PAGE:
The ROI Gets Personal

New Grants Aim to Individualize Radiotherapy by Improving Patient Experiences and Outcomes

By Gita Suneja, MD, MS, ROI Research Committee Chair

The Radiation Oncology Institute is excited to announce new funding awards to four research teams who will be working to personalize radiation therapy for cancer patients. We received a record number of applications, highlighting the strong enthusiasm and ongoing work in this area of radiation oncology research. The following teams were selected for the ROI Personalized Radiation Therapy research awards.

Minimizing Cardiac Toxicity for Lung Cancer Patients Carmen Bergom, MD, PhD, and El-Sayed Ibrahim, PhD, and their team at the Medical College of Wisconsin will conduct a pilot study to determine whether cardiac MRI can be used to detect early, non-symptomatic damage to the heart in lung cancer patients treated with radiation therapy. They will measure associations between delivered cardiac dose and subclinical cardiac damage, as well as test whether biomarkers associated with cardiac dysfunction correlate with the damage to the heart. Eventually, this information could be used to prevent and manage the effects of radiation to the heart by personalizing treatment plans to minimize cardiac toxicity and improve long-term outcomes for lung cancer patients.

Enhancing Patient Experience and Reducing Anxiety Using Virtual and Augmented Reality Platforms David Byun, MD, and his team at New York University School of Medicine will take on a new project that will explore whether the application of virtual and augmented reality platforms during consultation visits could better increase patient knowledge about radiation therapy, reduce anxiety, and improve the quality of their overall treatment experience. Dr. Byun’s CurieUx (Curie User eXperience) mixed reality patient education software is designed to include a novel virtual reality 360° tour of simulation and treatment rooms for patients to explore, as well as interactive virtual disease-specific anatomy models to help physicians personalize their verbal explanation of each patient’s diagnosis and treatment. To measure the efficacy of the intervention, Dr. Byun and his team will conduct a feasibility study, followed by a prospective trial, to determine whether using the CurieUx platform would help reduce patient anxiety and improve their overall treatment experience.

Customizing Patient-Physician Communication Daniel Golden, MD, MHPE, and Ritu Arya, MD, at the University of Chicago are focused on improving communication between patients with cancer and their physicians by developing a personalized discussion guide that explains external beam radiotherapy in an easy-to-digest format. With the grant from the ROI, Dr. Golden, Dr. Arya and their partners at the Institute of Design at the Illinois Institute of Technology will build upon their existing collaboration to create three new guides in the “Communicating the External Beam Radiotherapy Experience” (CEBRE) series that are tailored for patients with breast, lung and prostate cancer. The guides will be written at the sixth-grade level and provide understandable information unique to the patient’s disease site and treatment process in a graphic narrative format. Patients, caregivers, medical and non-medical staff will be involved in the development of the site-specific CEBRE guides to ensure a human-centered design process with key stakeholder input.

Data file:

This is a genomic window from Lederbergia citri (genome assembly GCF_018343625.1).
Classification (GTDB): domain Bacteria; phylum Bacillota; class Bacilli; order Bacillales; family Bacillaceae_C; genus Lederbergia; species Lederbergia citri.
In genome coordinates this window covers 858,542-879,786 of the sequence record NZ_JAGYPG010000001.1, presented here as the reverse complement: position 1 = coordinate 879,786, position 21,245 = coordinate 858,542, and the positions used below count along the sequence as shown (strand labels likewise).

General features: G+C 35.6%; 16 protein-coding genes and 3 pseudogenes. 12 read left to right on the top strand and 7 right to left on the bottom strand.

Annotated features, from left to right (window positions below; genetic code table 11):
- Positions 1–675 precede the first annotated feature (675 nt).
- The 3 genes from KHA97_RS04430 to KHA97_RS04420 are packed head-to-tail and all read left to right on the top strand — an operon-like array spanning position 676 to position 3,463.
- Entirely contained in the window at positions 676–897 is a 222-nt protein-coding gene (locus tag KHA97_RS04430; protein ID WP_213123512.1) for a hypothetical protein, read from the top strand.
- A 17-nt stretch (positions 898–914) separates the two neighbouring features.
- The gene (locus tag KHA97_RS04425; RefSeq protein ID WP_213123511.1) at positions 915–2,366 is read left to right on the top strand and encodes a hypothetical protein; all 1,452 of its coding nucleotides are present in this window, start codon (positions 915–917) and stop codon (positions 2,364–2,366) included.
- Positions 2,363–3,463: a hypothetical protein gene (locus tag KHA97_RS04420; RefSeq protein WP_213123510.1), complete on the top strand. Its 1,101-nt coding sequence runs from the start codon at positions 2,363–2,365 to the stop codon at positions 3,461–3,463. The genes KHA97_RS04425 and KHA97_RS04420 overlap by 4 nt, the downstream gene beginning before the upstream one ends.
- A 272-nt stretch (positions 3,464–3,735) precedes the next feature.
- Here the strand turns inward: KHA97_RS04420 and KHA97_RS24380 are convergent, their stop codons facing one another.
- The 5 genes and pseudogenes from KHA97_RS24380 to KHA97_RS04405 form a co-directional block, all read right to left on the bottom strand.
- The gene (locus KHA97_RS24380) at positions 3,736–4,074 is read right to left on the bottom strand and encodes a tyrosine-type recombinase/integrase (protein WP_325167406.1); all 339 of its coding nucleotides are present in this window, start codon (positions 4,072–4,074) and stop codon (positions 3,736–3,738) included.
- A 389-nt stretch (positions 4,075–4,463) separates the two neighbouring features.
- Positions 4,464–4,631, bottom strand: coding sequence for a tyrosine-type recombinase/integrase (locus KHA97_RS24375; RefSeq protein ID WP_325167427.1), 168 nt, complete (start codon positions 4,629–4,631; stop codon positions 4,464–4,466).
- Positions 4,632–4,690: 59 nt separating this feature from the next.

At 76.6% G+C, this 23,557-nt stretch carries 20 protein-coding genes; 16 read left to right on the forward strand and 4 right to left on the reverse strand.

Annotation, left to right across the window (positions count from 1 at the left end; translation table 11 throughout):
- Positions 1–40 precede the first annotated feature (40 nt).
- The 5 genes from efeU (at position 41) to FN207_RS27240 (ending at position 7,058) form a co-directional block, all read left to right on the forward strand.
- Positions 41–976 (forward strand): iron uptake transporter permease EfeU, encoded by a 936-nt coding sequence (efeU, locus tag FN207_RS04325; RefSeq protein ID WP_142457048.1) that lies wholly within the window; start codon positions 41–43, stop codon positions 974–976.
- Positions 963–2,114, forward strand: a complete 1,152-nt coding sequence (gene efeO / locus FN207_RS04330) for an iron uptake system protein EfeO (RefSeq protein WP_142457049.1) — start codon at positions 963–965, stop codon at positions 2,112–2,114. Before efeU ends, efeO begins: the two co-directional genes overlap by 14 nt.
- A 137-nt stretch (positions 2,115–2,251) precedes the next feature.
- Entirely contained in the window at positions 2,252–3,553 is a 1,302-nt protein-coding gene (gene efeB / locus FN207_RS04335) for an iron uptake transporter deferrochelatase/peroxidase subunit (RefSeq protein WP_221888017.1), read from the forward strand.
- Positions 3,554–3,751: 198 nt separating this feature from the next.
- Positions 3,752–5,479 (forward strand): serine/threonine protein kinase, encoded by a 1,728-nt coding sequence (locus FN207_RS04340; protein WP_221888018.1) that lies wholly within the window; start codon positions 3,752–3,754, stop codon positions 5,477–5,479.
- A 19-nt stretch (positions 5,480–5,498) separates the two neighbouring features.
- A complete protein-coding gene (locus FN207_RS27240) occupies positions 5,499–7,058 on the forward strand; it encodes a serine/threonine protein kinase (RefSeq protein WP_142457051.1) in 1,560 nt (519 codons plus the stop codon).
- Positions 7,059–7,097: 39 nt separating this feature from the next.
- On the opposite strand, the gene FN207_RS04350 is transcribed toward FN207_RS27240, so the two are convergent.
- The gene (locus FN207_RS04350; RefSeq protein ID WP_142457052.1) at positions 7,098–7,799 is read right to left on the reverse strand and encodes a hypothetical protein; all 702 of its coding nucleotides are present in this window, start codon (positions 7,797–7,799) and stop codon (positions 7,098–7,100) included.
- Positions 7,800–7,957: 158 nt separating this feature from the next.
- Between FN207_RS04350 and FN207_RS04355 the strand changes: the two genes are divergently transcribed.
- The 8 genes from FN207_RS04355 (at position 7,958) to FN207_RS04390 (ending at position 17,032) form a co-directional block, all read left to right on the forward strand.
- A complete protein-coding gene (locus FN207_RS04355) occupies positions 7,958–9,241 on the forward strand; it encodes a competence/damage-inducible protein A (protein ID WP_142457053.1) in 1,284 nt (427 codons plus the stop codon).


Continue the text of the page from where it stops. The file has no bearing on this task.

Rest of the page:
Individualizing Radiation Treatments for Pancreatic Cancer Patients Adam Wolfe, MD, PhD, and Terence Williams, MD, PhD, at The Ohio State University have discovered a molecular signature made up of microRNAs that could predict which patients with pancreatic cancer are at high-risk for local-regional recurrence following surgery. One of these microRNAs shows promise to help identify the pancreatic cancer patients who might benefit most from radiation therapy. With the ROI grant, Dr. Wolfe and his team will validate whether the molecular signature can predict for local-regional recurrence in an independent dataset using samples from two other institutions. They will also use cell and mouse models to examine if microRNA-296 increases cell death following radiation. Together, these two aims will improve patient selection for radiotherapeutic management of pancreatic cancer.

The future of the field is bright! We look forward to sharing more about each of these projects with you this month in honor of May being National Cancer Research Month. Be sure to follow us on Twitter, Facebook or LinkedIn to get all of the latest news on these and other research projects in our portfolio.

Posted: May 7, 2019 | with 0 comments

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